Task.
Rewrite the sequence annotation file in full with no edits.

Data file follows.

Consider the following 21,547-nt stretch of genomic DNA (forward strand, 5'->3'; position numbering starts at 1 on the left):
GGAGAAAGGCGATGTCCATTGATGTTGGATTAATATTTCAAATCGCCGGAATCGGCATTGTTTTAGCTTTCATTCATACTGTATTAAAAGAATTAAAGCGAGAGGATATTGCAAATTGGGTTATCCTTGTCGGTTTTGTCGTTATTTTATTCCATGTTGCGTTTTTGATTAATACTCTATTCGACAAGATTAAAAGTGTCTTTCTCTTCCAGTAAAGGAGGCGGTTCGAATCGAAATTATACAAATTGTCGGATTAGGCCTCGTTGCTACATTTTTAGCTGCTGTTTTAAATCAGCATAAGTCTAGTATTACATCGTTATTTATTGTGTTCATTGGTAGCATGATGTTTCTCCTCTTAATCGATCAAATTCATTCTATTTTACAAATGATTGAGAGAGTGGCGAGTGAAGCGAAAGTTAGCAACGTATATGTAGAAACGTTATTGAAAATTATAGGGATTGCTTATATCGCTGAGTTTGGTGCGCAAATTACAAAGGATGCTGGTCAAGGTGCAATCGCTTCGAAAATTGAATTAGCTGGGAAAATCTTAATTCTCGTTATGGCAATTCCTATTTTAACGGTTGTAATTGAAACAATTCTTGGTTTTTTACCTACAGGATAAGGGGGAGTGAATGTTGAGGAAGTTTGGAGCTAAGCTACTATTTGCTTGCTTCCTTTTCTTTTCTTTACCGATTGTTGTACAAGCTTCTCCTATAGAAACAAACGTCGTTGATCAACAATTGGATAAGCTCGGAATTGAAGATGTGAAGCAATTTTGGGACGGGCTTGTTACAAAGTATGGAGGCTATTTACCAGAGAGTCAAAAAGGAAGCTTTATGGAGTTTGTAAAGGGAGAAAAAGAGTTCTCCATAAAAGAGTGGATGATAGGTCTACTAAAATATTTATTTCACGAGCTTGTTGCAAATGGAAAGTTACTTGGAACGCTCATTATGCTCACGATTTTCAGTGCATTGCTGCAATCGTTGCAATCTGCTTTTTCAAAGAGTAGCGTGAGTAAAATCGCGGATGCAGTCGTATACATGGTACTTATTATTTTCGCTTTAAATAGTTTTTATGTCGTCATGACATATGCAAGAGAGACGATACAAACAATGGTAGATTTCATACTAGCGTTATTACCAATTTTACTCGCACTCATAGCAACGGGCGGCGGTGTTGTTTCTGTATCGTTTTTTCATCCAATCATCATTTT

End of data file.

Consider the following 21,547-nt stretch of genomic DNA (forward strand, 5'->3'; position numbering starts at 1 on the left):
GGAGAAAGGCGATGTCCATTGATGTTGGATTAATATTTCAAATCGCCGGAATCGGCATTGTTTTAGCTTTCATTCATACTGTATTAAAAGAATTAAAGCGAGAGGATATTGCAAATTGGGTTATCCTTGTCGGTTTTGTCGTTATTTTATTCCATGTTGCGTTTTTGATTAATACTCTATTCGACAAGATTAAAAGTGTCTTTCTCTTCCAGTAAAGGAGGCGGTTCGAATCGAAATTATACAAATTGTCGGATTAGGCCTCGTTGCTACATTTTTAGCTGCTGTTTTAAATCAGCATAAGTCTAGTATTACATCGTTATTTATTGTGTTCATTGGTAGCATGATGTTTCTCCTCTTAATCGATCAAATTCATTCTATTTTACAAATGATTGAGAGAGTGGCGAGTGAAGCGAAAGTTAGCAACGTATATGTAGAAACGTTATTGAAAATTATAGGGATTGCTTATATCGCTGAGTTTGGTGCGCAAATTACAAAGGATGCTGGTCAAGGTGCAATCGCTTCGAAAATTGAATTAGCTGGGAAAATCTTAATTCTCGTTATGGCAATTCCTATTTTAACGGTTGTAATTGAAACAATTCTTGGTTTTTTACCTACAGGATAAGGGGGAGTGAATGTTGAGGAAGTTTGGAGCTAAGCTACTATTTGCTTGCTTCCTTTTCTTTTCTTTACCGATTGTTGTACAAGCTTCTCCTATAGAAACAAACGTCGTTGATCAACAATTGGATAAGCTCGGAATTGAAGATGTGAAGCAATTTTGGGACGGGCTTGTTACAAAGTATGGAGGCTATTTACCAGAGAGTCAAAAAGGAAGCTTTATGGAGTTTGTAAAGGGAGAAAAAGAGTTCTCCATAAAAGAGTGGATGATAGGTCTACTAAAATATTTATTTCACGAGCTTGTTGCAAATGGAAAGTTACTTGGAACGCTCATTATGCTCACGATTTTCAGTGCATTGCTGCAATCGTTGCAATCTGCTTTTTCAAAGAGTAGCGTGAGTAAAATCGCGGATGCAGTCGTATACATGGTACTTATTATTTTCGCTTTAAATAGTTTTTATGTCGTCATGACATATGCAAGAGAGACGATACAAACAATGGTAGATTTCATACTAGCGTTATTACCAATTTTACTCGCACTCATAGCAACGGGCGGCGGTGTTGTTTCTGTATCGTTTTTTCATCCAATCATCATTTT